Considering medication adherence is important when trying to determine if copayments affect health outcomes. When people take medications as prescribed to prevent or treat illness and disease, they have better health outcomes. A literature review published in the U.S. National Institutes of Health’s National Library of Medicine (MIH/NLM) explains that many patients with high cost sharing ended up with a decline in medication adherence, and in turn, poorer health outcomes.
The correlation of medication adherence and health outcomes is found in other parts of the world as well. According to the Australian Prescriber, increasing copayments affects patients who have a low income and chronic medical conditions requiring multiple medications. When they can’t afford their medications, they either reduce or stop many of their medications, which can lead to serious health problems. These patients then need more doctor visits and in severe cases, hospital care.
Medication copayments effects on health outcomes were also found in a Post-Myocardial Infarction Free Rx Event and Economic Evaluation (MI FREEE) trial. Nonwhite heart attack patients were more likely to take their medications following a heart attack if copayments were eliminated, which decreased their readmission rates significantly.
Health Outcomes Based on Medication vs. Medical Care?
Is it possible that expensive copayments may only affect health outcomes for people who are on multiple medications? The research seems to reflect that may be the case. People seem to go to the doctor less when copayments are high, but it seems that senior citizens are the ones that end up suffering the poorer health outcomes due to the lack of regular medical supervision and possibly poor medication adherence. The decreased medication adherence seems to have the biggest effect on health outcomes, especially when the prescription drugs are for the treatment of an illness or disease. It seems as though the elderly and people needing multiple medications will benefit the most from lower copayments in terms of better health outcomes.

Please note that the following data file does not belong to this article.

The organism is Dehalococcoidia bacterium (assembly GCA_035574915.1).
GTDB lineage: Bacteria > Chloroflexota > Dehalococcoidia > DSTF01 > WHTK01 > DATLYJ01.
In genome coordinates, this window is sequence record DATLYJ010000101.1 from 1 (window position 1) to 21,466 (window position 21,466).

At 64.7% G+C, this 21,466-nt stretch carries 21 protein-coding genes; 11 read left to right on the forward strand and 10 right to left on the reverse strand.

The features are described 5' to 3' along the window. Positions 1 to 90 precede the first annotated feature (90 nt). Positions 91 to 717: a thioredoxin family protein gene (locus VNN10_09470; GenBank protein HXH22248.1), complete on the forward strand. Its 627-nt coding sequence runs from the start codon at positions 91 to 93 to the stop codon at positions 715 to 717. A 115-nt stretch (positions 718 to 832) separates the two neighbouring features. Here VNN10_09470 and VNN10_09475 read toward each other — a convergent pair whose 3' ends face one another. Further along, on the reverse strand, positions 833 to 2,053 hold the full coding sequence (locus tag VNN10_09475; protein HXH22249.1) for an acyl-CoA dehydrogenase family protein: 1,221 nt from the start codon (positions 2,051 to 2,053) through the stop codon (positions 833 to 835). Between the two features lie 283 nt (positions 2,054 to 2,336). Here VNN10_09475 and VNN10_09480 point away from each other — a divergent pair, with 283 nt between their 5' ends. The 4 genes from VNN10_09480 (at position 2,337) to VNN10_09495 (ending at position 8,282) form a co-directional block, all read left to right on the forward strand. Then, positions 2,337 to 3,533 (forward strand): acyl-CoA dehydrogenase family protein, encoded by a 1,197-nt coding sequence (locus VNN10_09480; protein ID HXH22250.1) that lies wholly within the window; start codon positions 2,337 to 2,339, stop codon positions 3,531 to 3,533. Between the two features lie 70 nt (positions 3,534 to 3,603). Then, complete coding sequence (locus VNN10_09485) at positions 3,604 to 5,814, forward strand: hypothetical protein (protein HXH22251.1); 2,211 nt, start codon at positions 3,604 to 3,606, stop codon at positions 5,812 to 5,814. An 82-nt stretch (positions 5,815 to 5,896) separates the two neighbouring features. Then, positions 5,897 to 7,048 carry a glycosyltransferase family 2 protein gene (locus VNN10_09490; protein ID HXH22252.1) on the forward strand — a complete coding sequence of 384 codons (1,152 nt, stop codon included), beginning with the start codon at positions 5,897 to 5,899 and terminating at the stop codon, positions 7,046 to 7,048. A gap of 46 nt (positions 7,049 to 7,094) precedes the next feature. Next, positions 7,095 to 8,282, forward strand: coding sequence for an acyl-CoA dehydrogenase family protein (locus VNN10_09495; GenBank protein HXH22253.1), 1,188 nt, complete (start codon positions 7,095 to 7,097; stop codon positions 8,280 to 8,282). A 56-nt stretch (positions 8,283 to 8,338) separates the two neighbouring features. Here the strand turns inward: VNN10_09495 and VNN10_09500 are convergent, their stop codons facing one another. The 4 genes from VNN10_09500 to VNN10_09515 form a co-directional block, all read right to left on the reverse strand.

Should copayments for visiting doctors be introduced in countries like Australia?
My thoughts are therefore, if copayments are going to be introduced for visiting a doctor, we should provide exemptions for those that cannot afford it, e.g. senior citizens and pensioners. We also need to look at putting a cap on copayments, so that those with chronic conditions genuinely requiring multiple medical visits are not ridiculously out-of-pocket.
Human nature is such that when we receive something for free, it is often not valued appropriately. I do think that placing a nominal price on our healthcare is a good thing in Australia, as I do believe that the vast majority of people will appreciate the generally good quality of care we receive in this country.
Copayments are appropriate for those that can afford it, and should not be at the expense of those who cannot. This supports the premise of egalitarian healthcare systems that Australia aspires to continue.
Here is where we need to be careful about how we debate the issue, and not place the issue in one generalised basket. I am very much in favour of healthcare system that is adaptive and customised to individual needs, and this is what we should aspire to do in our discussions about copayments.
What do you think?